In this compelling and timely book, Violence and Society, Larry Ray offers a wide-ranging and integrated account of the many manifestations of violence in society. He examines violent behavior and its meanings in contemporary culture and throughout history.
Introducing the major theoretical debates, the book examines different levels of violence – interpersonal, institutional and collective – and different forms of violence such as racist crime, homophobic crime and genocide. It provides readers with a succinct and comprehensive overview of its nature and effects, and the solutions and conflict resolutions involved in responses to violence.
Interdisciplinary in its approach, the text draws on evidence from sociology, criminology, primate studies and archaeology to shed light on arguments about the social construction and innate nature of violence. Engaging, wide-reaching and authoritative, this is essential reading for students, academics and researchers in sociology, criminology, social psychology and cultural studies.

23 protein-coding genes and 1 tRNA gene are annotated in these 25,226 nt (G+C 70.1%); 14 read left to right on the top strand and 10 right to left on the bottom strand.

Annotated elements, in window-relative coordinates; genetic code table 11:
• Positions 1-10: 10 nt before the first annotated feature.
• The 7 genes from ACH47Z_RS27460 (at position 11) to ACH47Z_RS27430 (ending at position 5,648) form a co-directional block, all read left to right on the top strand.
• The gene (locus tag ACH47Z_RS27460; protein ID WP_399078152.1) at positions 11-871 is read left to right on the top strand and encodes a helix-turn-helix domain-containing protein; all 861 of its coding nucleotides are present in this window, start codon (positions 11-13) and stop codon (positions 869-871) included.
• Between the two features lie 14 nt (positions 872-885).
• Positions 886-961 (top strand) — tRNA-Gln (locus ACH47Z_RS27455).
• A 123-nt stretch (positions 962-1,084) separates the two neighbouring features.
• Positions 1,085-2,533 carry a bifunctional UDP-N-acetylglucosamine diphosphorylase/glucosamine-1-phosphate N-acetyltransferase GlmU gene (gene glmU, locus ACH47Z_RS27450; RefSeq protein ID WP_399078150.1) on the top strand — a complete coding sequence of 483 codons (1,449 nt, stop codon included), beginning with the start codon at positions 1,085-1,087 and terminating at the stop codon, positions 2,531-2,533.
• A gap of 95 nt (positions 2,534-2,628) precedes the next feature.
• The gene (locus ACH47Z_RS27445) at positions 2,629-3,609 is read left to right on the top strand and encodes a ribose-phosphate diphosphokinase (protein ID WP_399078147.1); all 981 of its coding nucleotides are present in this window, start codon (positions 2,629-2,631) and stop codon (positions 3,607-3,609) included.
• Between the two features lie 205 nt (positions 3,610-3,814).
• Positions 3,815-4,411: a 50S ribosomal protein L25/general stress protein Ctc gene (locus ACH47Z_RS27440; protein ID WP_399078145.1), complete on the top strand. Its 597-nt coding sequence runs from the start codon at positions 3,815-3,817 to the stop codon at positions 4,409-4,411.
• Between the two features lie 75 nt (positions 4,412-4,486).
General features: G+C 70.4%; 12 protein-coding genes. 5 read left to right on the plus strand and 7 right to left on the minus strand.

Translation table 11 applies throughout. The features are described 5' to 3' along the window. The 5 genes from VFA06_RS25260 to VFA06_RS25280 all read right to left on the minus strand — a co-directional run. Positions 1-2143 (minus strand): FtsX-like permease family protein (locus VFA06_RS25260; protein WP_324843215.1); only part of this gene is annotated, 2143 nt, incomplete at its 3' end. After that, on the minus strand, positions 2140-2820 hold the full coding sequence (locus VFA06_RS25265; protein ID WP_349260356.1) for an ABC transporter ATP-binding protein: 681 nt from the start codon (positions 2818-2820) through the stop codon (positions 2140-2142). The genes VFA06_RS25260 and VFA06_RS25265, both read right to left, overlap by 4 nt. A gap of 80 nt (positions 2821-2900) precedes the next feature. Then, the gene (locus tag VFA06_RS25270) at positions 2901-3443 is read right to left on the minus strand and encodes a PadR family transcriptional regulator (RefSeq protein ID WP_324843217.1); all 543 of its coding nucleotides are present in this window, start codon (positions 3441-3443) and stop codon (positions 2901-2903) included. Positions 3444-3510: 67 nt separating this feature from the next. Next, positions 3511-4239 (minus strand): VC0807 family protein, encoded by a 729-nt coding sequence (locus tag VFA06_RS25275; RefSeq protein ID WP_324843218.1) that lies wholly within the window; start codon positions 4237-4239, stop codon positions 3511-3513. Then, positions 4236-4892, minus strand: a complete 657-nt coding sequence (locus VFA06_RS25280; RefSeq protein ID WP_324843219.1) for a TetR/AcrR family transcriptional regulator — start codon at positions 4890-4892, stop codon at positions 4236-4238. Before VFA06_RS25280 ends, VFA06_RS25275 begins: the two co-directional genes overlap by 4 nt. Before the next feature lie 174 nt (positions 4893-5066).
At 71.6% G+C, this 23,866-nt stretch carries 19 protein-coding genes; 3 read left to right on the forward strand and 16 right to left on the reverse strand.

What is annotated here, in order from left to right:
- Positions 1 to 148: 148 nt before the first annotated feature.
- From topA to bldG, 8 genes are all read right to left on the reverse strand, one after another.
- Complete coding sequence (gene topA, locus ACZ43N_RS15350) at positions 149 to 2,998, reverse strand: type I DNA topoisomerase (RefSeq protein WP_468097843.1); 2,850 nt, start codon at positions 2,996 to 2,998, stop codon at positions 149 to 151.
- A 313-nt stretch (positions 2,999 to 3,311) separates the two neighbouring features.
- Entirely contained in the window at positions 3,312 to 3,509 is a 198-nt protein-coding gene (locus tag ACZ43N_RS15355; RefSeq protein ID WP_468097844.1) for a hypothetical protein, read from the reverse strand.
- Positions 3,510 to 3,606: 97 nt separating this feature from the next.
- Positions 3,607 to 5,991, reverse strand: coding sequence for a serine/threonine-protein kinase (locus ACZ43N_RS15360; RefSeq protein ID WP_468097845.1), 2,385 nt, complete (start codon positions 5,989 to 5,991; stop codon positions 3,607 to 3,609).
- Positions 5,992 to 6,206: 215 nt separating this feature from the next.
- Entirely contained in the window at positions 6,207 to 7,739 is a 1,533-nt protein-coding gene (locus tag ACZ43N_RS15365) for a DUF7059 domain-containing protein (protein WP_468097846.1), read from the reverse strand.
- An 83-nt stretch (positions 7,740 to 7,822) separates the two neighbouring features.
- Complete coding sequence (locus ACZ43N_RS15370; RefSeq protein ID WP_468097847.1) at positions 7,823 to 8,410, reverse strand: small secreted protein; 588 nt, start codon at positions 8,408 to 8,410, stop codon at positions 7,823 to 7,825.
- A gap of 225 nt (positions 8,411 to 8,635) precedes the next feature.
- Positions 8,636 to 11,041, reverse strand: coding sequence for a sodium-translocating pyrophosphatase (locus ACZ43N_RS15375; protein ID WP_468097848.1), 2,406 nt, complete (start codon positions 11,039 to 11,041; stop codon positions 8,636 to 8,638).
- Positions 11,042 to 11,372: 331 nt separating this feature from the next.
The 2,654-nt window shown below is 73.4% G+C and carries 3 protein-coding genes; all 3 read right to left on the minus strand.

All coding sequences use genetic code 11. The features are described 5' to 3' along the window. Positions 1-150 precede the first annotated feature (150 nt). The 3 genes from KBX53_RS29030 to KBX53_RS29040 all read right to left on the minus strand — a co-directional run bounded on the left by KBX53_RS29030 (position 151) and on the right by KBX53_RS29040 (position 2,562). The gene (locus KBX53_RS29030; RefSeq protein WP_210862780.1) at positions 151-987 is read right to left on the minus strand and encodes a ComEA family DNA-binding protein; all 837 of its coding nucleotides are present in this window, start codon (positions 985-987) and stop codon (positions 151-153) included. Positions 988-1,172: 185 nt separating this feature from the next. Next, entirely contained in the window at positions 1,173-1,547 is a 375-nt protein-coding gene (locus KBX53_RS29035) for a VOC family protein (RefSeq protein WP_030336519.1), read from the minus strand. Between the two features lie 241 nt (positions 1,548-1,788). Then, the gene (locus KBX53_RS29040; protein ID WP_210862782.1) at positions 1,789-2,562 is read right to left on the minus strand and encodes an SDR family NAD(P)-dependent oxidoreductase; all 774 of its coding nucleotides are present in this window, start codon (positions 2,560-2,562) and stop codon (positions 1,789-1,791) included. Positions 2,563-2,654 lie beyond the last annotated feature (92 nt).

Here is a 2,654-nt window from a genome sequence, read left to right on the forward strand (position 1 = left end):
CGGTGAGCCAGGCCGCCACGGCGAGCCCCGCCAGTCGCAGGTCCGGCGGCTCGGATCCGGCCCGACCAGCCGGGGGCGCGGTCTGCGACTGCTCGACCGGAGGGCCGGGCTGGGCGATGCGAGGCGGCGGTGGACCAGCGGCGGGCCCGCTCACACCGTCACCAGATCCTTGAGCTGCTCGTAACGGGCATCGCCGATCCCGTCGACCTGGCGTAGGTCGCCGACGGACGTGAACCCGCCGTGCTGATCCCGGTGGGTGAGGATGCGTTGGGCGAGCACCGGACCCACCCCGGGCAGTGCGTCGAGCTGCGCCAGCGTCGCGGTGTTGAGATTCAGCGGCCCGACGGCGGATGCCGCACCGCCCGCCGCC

Chapter 9: Modernity and the Holocaust
Modernity and the Holocaust
Hier ist kein Warum (‘There is no why here’, an Auschwitz guard replying to Primo Levi). (Levi 1987: 35)
Previous discussion has engaged with Elias's theory of the civilizational process and developed a framework for understanding violence within the context of the nature and trajectory of modern societies. This final chapter discusses Bauman's challenge to the civilizational thesis set out particularly in Modernity and the Holocaust (1999), in which he argues that the Holocaust was made possible by the institutions of rationalized modernity. This will be referred to as the ‘modernity thesis’. This thesis has been very influential and is often accepted uncritically, as for example Malešević (2010: 138) does when he says, ‘As Bauman argues, the Holocaust was ...